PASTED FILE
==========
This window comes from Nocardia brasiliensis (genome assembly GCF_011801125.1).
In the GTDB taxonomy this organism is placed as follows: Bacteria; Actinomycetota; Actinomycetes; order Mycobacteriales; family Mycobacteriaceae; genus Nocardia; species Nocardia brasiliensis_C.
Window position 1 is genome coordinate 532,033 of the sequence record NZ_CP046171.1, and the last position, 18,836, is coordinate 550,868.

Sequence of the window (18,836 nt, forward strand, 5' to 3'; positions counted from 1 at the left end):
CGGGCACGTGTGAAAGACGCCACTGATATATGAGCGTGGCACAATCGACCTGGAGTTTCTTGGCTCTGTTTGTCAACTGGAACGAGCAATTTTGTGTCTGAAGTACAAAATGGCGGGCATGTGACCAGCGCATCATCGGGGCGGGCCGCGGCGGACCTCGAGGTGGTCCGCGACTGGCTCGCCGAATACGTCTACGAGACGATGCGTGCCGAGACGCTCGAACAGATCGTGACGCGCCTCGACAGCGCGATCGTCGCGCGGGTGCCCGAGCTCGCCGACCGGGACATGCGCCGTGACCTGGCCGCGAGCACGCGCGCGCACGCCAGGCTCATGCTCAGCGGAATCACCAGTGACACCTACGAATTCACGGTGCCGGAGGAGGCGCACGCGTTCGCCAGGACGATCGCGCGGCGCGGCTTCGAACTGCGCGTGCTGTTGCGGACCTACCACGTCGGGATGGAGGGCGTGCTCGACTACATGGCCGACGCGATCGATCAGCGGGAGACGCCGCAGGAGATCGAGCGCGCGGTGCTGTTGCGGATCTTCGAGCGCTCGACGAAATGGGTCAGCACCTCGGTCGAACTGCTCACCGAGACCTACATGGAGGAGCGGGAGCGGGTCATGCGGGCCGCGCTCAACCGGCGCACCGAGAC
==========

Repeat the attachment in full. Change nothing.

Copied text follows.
This window comes from Nocardia brasiliensis (genome assembly GCF_011801125.1).
In the GTDB taxonomy this organism is placed as follows: Bacteria; Actinomycetota; Actinomycetes; order Mycobacteriales; family Mycobacteriaceae; genus Nocardia; species Nocardia brasiliensis_C.
Window position 1 is genome coordinate 532,033 of the sequence record NZ_CP046171.1, and the last position, 18,836, is coordinate 550,868.

Sequence of the window (18,836 nt, forward strand, 5' to 3'; positions counted from 1 at the left end):
CGGGCACGTGTGAAAGACGCCACTGATATATGAGCGTGGCACAATCGACCTGGAGTTTCTTGGCTCTGTTTGTCAACTGGAACGAGCAATTTTGTGTCTGAAGTACAAAATGGCGGGCATGTGACCAGCGCATCATCGGGGCGGGCCGCGGCGGACCTCGAGGTGGTCCGCGACTGGCTCGCCGAATACGTCTACGAGACGATGCGTGCCGAGACGCTCGAACAGATCGTGACGCGCCTCGACAGCGCGATCGTCGCGCGGGTGCCCGAGCTCGCCGACCGGGACATGCGCCGTGACCTGGCCGCGAGCACGCGCGCGCACGCCAGGCTCATGCTCAGCGGAATCACCAGTGACACCTACGAATTCACGGTGCCGGAGGAGGCGCACGCGTTCGCCAGGACGATCGCGCGGCGCGGCTTCGAACTGCGCGTGCTGTTGCGGACCTACCACGTCGGGATGGAGGGCGTGCTCGACTACATGGCCGACGCGATCGATCAGCGGGAGACGCCGCAGGAGATCGAGCGCGCGGTGCTGTTGCGGATCTTCGAGCGCTCGACGAAATGGGTCAGCACCTCGGTCGAACTGCTCACCGAGACCTACATGGAGGAGCGGGAGCGGGTCATGCGGGCCGCGCTCAACCGGCGCACCGAGAC